More below the fold...
I think it's very likely they are setting up votes for a few of their members to "vote against" Bush. And it's possibly why we saw three FISA bills passed out of Judiciary this week. Senators can vote against the Specter bill, and against the administration, but when it comes down to it, they'll "do what the president wants."
Nor was this a cleverly contrived media plot to allow Republicans to run away from the unpopular President (as if their votes weren't a matter of public record). That line of thinking is part of the prevelant media narrative in DC, which goes like this: when Republicans lose, they really win, because Republicans are always right.
Both views are reasonable, and either could be correct. Or, both could be wrong. I offer a third view, and it scares me because if I am anywhere close to the real story, it's going to make the NSA spying program look like the least of our worries.
There really isn't a rift between the President and Senate Republicans. It is a set-up, but its relationship to the elections is only tangential. The reason for this is because there are no substantive differences between the legislation in play. There are perceived differences though, and this is what is fueling the media hype. It's all smoke and mirrors though, and is intended to keep us from seeing what is really going on.
One of these perceptions is that the President is advocating torture, and that some Senate Republicans have an issue with that. This over-simplifies the issue somewhat because of the varied conceptions of what constitutes 'Torture.' It's generally conceptualized along the lines of pulling someones fingernails off, or something similarly physically abusive. Interrogation techniques such as 'Cold Celling,' 'Long Standing,' and 'Water Boarding' are, however, less clear. Just how far is 'Too far' in our treatment of 'Terrorists?' If it saves lives, is it wrong to 'Water Board,' especially if it leaves no physical damage? Questions such as these are answered the same in all three versions of the 'Military Commissions Act of 2006.'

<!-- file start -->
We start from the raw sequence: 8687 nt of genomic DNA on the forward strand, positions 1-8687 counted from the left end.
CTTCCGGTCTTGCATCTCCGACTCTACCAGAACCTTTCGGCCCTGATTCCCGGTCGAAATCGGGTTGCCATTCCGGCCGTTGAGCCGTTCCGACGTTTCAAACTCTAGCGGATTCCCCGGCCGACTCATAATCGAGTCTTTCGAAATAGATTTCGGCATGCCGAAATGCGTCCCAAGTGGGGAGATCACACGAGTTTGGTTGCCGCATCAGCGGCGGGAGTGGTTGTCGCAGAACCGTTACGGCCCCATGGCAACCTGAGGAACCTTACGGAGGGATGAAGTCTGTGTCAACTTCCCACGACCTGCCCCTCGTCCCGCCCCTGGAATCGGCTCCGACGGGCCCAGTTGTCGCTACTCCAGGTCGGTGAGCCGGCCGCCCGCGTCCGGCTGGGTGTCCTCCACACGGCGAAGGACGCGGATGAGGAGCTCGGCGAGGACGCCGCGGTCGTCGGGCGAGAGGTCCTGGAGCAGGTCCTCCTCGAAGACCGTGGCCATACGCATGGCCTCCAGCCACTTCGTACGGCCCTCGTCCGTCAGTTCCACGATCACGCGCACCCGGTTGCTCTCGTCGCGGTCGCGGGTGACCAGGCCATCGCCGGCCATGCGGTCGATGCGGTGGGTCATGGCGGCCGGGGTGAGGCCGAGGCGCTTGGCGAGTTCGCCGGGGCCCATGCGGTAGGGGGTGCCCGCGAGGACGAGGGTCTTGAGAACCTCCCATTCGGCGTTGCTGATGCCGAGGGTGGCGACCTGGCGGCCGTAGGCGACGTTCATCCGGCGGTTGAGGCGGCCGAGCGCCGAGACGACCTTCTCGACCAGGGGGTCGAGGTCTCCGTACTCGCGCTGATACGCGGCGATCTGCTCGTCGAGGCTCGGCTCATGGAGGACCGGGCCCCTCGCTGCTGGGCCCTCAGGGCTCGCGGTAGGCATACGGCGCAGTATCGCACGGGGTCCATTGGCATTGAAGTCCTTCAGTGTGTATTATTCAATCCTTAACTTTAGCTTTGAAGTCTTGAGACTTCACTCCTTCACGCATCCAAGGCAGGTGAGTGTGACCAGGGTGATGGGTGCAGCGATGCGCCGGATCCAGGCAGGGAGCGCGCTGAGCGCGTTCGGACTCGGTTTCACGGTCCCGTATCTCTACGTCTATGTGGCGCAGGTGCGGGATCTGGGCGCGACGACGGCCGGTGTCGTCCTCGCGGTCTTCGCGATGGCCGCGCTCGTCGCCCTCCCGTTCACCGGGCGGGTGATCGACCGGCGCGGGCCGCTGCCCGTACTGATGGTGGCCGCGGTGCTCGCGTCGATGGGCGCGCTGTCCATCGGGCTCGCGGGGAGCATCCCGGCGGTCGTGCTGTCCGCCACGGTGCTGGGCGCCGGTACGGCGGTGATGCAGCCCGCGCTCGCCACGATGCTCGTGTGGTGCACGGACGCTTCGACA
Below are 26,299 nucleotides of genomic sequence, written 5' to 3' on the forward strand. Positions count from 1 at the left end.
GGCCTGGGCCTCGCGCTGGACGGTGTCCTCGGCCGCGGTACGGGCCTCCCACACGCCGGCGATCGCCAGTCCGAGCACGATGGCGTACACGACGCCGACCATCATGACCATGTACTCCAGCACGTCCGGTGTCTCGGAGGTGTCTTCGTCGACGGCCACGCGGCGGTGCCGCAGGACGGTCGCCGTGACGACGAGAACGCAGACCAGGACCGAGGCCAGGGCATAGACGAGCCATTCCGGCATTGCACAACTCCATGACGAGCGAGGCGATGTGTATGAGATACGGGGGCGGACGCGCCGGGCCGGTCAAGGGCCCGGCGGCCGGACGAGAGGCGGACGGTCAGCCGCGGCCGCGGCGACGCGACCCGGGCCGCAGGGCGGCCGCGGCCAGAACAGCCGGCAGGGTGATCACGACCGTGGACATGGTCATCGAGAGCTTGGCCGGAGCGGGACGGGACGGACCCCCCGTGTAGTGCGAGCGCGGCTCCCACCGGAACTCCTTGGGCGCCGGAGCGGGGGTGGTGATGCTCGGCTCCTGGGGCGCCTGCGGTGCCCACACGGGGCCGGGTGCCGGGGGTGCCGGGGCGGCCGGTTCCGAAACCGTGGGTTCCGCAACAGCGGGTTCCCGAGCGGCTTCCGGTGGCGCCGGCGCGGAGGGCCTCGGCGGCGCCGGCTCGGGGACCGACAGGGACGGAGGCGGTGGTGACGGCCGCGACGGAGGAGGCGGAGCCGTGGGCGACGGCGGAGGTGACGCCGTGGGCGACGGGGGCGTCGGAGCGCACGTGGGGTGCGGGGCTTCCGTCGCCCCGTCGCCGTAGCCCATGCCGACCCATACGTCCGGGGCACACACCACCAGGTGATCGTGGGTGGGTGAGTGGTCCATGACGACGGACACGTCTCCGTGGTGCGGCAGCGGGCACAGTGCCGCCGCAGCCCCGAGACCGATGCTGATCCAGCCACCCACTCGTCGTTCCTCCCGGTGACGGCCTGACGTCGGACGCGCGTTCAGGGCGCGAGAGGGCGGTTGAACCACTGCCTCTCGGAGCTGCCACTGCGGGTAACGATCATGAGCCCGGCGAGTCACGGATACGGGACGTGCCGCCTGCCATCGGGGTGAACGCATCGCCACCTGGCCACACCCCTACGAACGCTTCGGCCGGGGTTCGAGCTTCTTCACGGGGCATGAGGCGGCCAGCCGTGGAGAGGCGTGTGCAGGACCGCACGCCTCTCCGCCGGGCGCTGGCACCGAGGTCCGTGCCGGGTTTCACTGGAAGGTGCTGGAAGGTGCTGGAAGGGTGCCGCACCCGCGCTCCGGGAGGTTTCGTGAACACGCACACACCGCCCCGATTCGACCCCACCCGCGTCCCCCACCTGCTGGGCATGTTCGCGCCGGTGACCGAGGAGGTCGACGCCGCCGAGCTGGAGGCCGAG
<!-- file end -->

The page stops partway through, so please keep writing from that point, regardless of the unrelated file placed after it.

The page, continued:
Nothing in the legislation re-defines 'Torture.' It simply refers to existing law for its definition. Each version of the legislation points to 18 USC 2340, which reads:
(1) "torture" means an act committed by a person acting under the color of law specifically intended to inflict severe physical or mental pain or suffering (other than pain or suffering incidental to lawful sanctions) upon another person within his custody or physical control;
(2) "severe mental pain or suffering" means the prolonged mental harm caused by or resulting from--
(A) the intentional infliction or threatened infliction of severe physical pain or suffering;
(B) the administration or application, or threatened administration or application, of mind-altering substances or other procedures calculated to disrupt profoundly the senses or the personality;
(C) the threat of imminent death; or
(D) the threat that another person will imminently be subjected to death, severe physical pain or suffering, or the administration or application of mind-altering substances or other procedures calculated to disrupt profoundly the senses or personality;
If all three versions of the legislation refer to the same existing law in defining 'Torture,' then obviously, there cannot be a substantive basis for the perception that differences exist.